He noted core ideas of the web standards movement emphasised accessibility and SEO, which got corporate folk on board. HTML5 and CSS3 then sprang from new work being done by designers: “This made the iPhone and Android possible. Without web standards, you’ve got no smartphones, no in-between devices, no always-on devices or always-connected users—and none of the new forms of content, shopping, and interaction that an always-connected network of devices makes possible.”
We asked Zeldman, though, if Blue Beanie Day is now largely preaching to the converted, through standards use being so well ingrained in the industry. “It’s very much ingrained. There are tens of thousands of designers and front-end developers out there today who have never created a table layout, never struggled to figure out how to create a multi-column layout in CSS, and who take CSS3, HTML5, and frameworks like LESS and SASS for granted. That’s great!” However, he added that not everyone’s in that position: “There are also tens of thousands of others whose knowledge of HTML is shaky…”
Core knowledge in the bedrock
Zeldman pointed out Google makes it easy to find “outdated instructional web pages riddled with misinformation” and frameworks make it possible to “achieve initially impressive interactive functionality that won’t last and isn’t maintainable because the core knowledge of standards isn’t there in the bedrock”. He warned that without sufficient respect for standards, sites will still be created that only work in certain browsers, or that have poor design and usability. “The medium has matured, and web standards have played a part in that. But the rate of technological change is now so dizzying that it can be tempting to take shortcuts, bet on a single platform instead of the open web, and so on,” he said. “So there’s a lot of educational work to do—and of course there’s a lot still to be done with HTML5 and CSS3.”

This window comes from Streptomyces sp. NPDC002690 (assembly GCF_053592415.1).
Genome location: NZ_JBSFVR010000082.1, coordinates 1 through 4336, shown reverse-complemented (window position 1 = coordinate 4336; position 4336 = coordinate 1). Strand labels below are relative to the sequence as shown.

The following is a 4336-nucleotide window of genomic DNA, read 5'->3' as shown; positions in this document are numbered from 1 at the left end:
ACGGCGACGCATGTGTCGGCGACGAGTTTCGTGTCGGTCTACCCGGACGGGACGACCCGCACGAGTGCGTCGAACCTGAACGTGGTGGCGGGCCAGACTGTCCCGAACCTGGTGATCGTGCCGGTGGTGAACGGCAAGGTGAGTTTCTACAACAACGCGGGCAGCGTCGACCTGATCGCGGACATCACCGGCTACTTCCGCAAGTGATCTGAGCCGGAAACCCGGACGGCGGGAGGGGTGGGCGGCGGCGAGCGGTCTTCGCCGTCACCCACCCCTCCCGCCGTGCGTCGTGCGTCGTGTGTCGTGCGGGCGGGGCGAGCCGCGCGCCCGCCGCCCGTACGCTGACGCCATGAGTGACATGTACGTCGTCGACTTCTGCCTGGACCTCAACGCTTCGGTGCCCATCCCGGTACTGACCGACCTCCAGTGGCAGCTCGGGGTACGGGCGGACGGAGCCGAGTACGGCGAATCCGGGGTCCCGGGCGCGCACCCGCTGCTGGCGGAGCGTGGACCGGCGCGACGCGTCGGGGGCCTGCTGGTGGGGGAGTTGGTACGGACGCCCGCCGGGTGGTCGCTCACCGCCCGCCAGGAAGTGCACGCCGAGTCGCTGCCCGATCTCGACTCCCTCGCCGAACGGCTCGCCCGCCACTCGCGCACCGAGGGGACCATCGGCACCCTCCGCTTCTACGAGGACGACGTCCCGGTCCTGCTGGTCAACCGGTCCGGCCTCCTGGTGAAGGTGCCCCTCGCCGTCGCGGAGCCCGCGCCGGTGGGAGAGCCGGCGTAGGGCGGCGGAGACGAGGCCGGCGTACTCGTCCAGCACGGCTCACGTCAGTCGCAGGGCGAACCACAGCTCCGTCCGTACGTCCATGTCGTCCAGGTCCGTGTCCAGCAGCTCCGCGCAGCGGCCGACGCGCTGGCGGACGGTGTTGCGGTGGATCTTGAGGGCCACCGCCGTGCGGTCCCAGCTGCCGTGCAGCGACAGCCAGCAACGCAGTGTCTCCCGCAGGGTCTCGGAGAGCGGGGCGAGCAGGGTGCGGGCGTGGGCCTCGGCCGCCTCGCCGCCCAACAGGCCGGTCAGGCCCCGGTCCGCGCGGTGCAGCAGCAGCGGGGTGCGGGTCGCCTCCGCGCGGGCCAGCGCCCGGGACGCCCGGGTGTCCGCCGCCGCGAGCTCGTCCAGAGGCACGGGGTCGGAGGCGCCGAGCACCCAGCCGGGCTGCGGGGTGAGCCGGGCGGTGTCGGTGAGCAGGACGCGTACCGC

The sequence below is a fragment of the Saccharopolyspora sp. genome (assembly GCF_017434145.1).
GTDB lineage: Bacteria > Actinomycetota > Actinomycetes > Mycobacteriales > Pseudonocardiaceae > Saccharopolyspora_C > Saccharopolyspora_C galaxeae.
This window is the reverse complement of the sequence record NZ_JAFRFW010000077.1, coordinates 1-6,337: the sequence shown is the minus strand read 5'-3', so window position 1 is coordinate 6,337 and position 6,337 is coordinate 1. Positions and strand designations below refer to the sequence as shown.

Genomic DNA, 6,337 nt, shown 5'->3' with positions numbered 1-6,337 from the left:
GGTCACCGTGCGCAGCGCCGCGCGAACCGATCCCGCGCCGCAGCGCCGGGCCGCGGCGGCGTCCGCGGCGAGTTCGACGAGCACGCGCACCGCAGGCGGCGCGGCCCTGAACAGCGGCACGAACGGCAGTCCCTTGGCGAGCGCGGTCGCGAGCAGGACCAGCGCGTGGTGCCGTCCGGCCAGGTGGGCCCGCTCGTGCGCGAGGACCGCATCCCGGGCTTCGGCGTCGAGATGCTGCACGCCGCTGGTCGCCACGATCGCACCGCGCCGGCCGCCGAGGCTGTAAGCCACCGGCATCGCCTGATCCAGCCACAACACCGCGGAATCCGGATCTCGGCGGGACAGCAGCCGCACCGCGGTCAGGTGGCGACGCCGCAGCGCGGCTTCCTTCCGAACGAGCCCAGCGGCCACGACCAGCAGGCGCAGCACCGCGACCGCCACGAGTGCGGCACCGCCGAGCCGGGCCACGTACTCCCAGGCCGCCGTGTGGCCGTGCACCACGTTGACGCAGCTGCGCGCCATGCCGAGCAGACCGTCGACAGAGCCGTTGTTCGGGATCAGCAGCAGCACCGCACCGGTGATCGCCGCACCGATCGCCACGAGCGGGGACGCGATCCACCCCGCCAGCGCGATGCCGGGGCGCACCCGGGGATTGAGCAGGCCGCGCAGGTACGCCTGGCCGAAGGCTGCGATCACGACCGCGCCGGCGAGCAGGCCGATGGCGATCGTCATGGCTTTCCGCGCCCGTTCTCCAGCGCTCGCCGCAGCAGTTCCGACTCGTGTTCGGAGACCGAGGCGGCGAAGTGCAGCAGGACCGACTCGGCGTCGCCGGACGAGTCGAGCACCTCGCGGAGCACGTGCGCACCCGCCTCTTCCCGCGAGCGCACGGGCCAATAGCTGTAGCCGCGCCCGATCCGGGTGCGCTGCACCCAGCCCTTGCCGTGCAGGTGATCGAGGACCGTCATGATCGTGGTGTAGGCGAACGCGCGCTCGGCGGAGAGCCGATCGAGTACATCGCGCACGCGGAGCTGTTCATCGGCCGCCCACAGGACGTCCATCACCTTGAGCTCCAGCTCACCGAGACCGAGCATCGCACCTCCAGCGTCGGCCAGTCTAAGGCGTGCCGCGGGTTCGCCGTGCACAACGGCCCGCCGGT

Fortunately, plenty of people are on board, and more arrive all the time. Web designer Zack Jewell told .net that he first learned about Blue Beanie Day a few years ago when reading Zeldman’s Designing with Web Standards: “I thought it was a great way to celebrate not only the idea of standards but also to show how large the web community is.” Doing his bit, Jewell today presents a thesis on the future of the web, examining why standards matter and how they will change as the web grows: “I argue universal web standards will create a more accessible web across all devices.”
Opera’s Charlie Schloss, also a fan of Blue Beanie Day, told us he had a similar viewpoint, and enthused about the ongoing importance of standards: “Paraphrasing Opera’s Why Open the Web?, the web is open and yet not entirely open to all users. When used correctly, web documents can be displayed across platforms and devices, but many devices are excluded access. No-one likes being told you can only use IE5 to visit a site—and that still happens, even in 2012.” The inference, clearly, is the correct use of standards can eradicate such issues and more ‘modern’ equivalents. Zeldman added, though, that despite rapid technical evolution within the industry and even standards themselves, the basics for success haven’t really changed: “Begin with good content, structure it in HTML so any person or device can access it, use basic CSS to style it for any device, and layer in such additional features as your skill, knowledge and various devices’ capabilities make possible.”
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